These problems are not present in this case, and this Circuit and others have held after Dukes and Comcast that statistical sampling and representative testimony are acceptable ways to determine liability, so long as the use of these techniques is not expanded into the realm of damages.
In crafting the certification order in this case, the district court was careful to preserve Allstate’s ability to raise any individualized defenses it might have at the damages phase of the proceedings.
Public entities; recovery of defense costs against attorneys for frivolous actions: Suarez v. City of Corona (2014) __ Cal.App.4th __ (4th Dist., Div. 1.)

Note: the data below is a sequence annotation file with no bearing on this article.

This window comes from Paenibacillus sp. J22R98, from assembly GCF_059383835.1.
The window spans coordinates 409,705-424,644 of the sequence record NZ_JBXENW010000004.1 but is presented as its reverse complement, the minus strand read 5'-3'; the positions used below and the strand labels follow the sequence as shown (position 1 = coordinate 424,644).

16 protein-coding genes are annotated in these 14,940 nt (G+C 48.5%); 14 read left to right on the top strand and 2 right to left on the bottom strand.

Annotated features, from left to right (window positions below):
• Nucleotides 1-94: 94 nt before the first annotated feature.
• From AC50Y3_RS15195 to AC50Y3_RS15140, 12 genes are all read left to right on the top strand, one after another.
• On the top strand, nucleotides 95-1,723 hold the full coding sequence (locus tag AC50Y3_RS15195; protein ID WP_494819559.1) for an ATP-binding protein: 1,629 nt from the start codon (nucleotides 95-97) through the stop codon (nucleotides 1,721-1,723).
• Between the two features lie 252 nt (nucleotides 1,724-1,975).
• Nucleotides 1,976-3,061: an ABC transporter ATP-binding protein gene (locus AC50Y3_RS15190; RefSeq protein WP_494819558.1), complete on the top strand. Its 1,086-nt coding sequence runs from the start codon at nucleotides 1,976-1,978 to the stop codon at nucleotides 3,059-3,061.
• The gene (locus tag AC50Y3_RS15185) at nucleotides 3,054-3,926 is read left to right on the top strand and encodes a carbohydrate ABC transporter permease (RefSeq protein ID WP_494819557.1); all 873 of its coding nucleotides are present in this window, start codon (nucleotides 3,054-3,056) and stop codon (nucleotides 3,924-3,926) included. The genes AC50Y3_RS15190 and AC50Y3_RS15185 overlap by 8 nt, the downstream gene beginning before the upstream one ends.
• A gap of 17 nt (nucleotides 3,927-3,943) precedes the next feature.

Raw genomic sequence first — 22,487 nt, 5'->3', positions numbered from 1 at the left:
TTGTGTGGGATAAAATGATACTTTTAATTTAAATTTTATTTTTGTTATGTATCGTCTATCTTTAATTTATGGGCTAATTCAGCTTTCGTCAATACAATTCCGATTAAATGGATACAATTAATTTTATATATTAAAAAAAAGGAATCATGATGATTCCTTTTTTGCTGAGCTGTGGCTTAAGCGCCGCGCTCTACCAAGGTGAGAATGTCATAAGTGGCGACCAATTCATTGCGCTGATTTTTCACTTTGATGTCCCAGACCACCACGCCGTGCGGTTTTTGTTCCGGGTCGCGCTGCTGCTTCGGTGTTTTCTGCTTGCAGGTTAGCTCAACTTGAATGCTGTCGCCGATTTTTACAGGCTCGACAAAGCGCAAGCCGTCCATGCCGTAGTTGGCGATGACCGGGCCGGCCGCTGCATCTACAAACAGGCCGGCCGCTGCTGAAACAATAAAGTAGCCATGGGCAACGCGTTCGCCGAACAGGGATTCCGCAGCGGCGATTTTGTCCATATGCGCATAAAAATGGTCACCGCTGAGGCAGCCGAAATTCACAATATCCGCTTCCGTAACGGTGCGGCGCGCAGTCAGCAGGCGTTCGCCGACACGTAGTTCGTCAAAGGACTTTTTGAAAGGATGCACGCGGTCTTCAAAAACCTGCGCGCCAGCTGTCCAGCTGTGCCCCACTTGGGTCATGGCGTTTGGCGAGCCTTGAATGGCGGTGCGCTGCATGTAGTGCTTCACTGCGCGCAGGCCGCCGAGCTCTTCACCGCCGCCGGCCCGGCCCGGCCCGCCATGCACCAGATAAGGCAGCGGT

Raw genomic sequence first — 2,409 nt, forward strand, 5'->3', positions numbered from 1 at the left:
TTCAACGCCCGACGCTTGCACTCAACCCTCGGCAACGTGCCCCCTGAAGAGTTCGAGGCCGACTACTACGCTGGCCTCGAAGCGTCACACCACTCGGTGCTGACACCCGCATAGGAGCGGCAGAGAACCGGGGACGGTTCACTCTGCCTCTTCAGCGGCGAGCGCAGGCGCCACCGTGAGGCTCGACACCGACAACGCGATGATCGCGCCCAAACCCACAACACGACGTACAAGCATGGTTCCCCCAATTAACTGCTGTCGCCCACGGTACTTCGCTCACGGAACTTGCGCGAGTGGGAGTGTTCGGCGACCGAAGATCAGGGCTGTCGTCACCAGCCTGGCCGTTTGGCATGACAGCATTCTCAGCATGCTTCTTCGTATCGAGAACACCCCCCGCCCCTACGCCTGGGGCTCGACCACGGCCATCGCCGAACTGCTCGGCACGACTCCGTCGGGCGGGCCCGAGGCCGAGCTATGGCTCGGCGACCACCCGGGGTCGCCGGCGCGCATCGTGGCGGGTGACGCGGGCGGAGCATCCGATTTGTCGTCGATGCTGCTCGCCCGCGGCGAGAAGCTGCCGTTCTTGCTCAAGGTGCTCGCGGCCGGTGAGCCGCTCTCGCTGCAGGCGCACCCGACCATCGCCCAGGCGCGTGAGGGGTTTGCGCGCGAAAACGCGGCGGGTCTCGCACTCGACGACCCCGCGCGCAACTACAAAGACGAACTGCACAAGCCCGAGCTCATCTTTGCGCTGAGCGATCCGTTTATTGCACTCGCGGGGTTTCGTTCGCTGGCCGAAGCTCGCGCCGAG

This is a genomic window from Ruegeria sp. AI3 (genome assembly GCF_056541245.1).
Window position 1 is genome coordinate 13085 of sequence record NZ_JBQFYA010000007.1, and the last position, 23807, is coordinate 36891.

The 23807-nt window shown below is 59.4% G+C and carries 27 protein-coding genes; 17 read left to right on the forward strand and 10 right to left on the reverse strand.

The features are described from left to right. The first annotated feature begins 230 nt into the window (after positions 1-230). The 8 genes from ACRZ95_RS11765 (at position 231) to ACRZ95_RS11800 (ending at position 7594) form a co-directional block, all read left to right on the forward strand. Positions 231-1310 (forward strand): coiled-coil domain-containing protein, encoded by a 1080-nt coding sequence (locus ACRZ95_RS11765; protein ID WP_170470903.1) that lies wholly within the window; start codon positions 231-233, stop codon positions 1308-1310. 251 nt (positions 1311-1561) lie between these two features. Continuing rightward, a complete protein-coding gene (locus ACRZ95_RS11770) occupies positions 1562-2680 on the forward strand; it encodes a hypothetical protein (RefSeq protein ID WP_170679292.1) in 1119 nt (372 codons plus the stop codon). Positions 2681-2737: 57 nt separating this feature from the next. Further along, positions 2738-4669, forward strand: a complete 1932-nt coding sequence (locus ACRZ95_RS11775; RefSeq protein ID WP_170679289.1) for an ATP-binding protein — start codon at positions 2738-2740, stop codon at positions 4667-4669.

Suarez was injured when a van he was a passenger in exploded during refilling at the City’s natural gas filling station. Suarez sued on the theory of dangerous condition of public property. But subsequent investigation showed that the City’s equipment was fine; the problem was in the van. The City repeatedly demanded that Suarez dismiss his suit, but he refused. The City moved for summary judgment, arguing that the case was frivolous under Code Civ. Proc., § 1038. The trial court agreed, and awarded the City costs of $135,905, which was later reduced. The award was assessed jointly against Suarez and his attorneys. Reversed in part. Section 1038 allows public entities to recover the cost of defending frivolous lawsuits, but it does not specify against whom the award will run. Because the statute is silent on whether the award can be made against a party’s counsel, the court would not construe it to authorize such an award.